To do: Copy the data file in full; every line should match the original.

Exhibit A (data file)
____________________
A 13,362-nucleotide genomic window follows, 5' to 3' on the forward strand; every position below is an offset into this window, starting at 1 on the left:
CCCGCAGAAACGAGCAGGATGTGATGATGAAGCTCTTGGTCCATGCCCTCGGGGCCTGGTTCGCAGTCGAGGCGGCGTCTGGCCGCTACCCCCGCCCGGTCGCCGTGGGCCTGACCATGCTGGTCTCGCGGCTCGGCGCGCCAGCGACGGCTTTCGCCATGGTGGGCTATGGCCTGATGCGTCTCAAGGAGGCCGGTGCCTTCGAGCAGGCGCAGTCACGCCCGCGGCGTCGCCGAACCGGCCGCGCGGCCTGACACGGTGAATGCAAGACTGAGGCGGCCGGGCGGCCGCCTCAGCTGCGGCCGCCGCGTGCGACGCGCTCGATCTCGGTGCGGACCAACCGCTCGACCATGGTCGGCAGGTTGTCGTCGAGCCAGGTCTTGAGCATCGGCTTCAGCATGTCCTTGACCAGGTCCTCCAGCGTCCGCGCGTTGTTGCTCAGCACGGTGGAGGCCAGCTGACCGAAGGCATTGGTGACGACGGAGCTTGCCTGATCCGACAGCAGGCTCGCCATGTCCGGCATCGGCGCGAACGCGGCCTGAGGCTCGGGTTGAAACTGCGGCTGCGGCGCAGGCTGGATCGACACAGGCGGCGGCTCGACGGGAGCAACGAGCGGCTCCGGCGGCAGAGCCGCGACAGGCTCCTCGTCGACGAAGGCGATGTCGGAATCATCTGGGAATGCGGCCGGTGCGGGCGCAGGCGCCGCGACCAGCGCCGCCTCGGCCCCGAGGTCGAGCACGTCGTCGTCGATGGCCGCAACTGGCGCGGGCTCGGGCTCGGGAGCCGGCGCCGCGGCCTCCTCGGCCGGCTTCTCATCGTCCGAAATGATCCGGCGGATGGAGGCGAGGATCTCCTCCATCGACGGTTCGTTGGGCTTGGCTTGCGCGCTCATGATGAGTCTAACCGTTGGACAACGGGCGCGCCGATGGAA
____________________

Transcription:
A 13,362-nucleotide genomic window follows, 5' to 3' on the forward strand; every position below is an offset into this window, starting at 1 on the left:
CCCGCAGAAACGAGCAGGATGTGATGATGAAGCTCTTGGTCCATGCCCTCGGGGCCTGGTTCGCAGTCGAGGCGGCGTCTGGCCGCTACCCCCGCCCGGTCGCCGTGGGCCTGACCATGCTGGTCTCGCGGCTCGGCGCGCCAGCGACGGCTTTCGCCATGGTGGGCTATGGCCTGATGCGTCTCAAGGAGGCCGGTGCCTTCGAGCAGGCGCAGTCACGCCCGCGGCGTCGCCGAACCGGCCGCGCGGCCTGACACGGTGAATGCAAGACTGAGGCGGCCGGGCGGCCGCCTCAGCTGCGGCCGCCGCGTGCGACGCGCTCGATCTCGGTGCGGACCAACCGCTCGACCATGGTCGGCAGGTTGTCGTCGAGCCAGGTCTTGAGCATCGGCTTCAGCATGTCCTTGACCAGGTCCTCCAGCGTCCGCGCGTTGTTGCTCAGCACGGTGGAGGCCAGCTGACCGAAGGCATTGGTGACGACGGAGCTTGCCTGATCCGACAGCAGGCTCGCCATGTCCGGCATCGGCGCGAACGCGGCCTGAGGCTCGGGTTGAAACTGCGGCTGCGGCGCAGGCTGGATCGACACAGGCGGCGGCTCGACGGGAGCAACGAGCGGCTCCGGCGGCAGAGCCGCGACAGGCTCCTCGTCGACGAAGGCGATGTCGGAATCATCTGGGAATGCGGCCGGTGCGGGCGCAGGCGCCGCGACCAGCGCCGCCTCGGCCCCGAGGTCGAGCACGTCGTCGTCGATGGCCGCAACTGGCGCGGGCTCGGGCTCGGGAGCCGGCGCCGCGGCCTCCTCGGCCGGCTTCTCATCGTCCGAAATGATCCGGCGGATGGAGGCGAGGATCTCCTCCATCGACGGTTCGTTGGGCTTGGCTTGCGCGCTCATGATGAGTCTAACCGTTGGACAACGGGCGCGCCGATGGAA